Clare McFarlane has a Masters and an Honours Degree in Fine Art from Curtin University, where she also completed a Graduate Diploma in Cultural Heritage. She has held four solo exhibitions in Western Australia and participated in many group shows. Her work can be found in numerous collections including the City of Perth, Cruthers, Curtin University, Artbank, Joondalup Hospital, Bureau of Statistics, and Alinta Gas.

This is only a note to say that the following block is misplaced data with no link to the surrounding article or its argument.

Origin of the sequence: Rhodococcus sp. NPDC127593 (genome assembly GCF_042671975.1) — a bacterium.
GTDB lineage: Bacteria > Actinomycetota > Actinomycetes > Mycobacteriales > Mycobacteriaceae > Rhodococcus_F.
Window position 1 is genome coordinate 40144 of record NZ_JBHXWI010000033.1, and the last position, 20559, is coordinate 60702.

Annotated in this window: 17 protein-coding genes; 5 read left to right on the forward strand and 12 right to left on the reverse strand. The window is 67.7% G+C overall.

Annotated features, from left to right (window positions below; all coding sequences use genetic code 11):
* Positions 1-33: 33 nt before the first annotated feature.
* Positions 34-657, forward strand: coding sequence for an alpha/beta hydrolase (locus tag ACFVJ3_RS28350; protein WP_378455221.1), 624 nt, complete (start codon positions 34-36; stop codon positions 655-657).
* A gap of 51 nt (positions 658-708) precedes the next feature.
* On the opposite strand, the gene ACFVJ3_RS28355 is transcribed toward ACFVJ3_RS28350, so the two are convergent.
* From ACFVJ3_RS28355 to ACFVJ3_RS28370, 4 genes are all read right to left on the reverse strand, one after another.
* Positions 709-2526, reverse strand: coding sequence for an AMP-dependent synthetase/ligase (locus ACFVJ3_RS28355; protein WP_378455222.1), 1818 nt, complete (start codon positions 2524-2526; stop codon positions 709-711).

Clare’s paintings reference the histories of scientific inquiry and the decorative arts to investigate Australian identity. “Whereas Australian identity is commonly represented in the masculine, my work offers a ‘feminine’ perspective” she states. Drawing on the designs of the William Morris Company (founded in the UK during the 1860s), she combines this lyrical Pre-Raphaelite patterning with the detailed depiction of birds, butterflies, insects and plants native to Australia, arranged so as to reference the collection of specimens for scientific inquiry. The appearance of these Australian elements “is sudden: arriving or emerging from a Victorian sense of beauty and nature – tamed and domesticated – in structured patterns.” Clare also looks to the mysteries of the southern night sky for inspiration, combining the seemingly random splendour of the constellations with the restrained elegance of Victorian pattern making. She observed that her paintings “represent a dichotomy between romantic beauty in the natural world and our understanding of it through scientific knowledge.”
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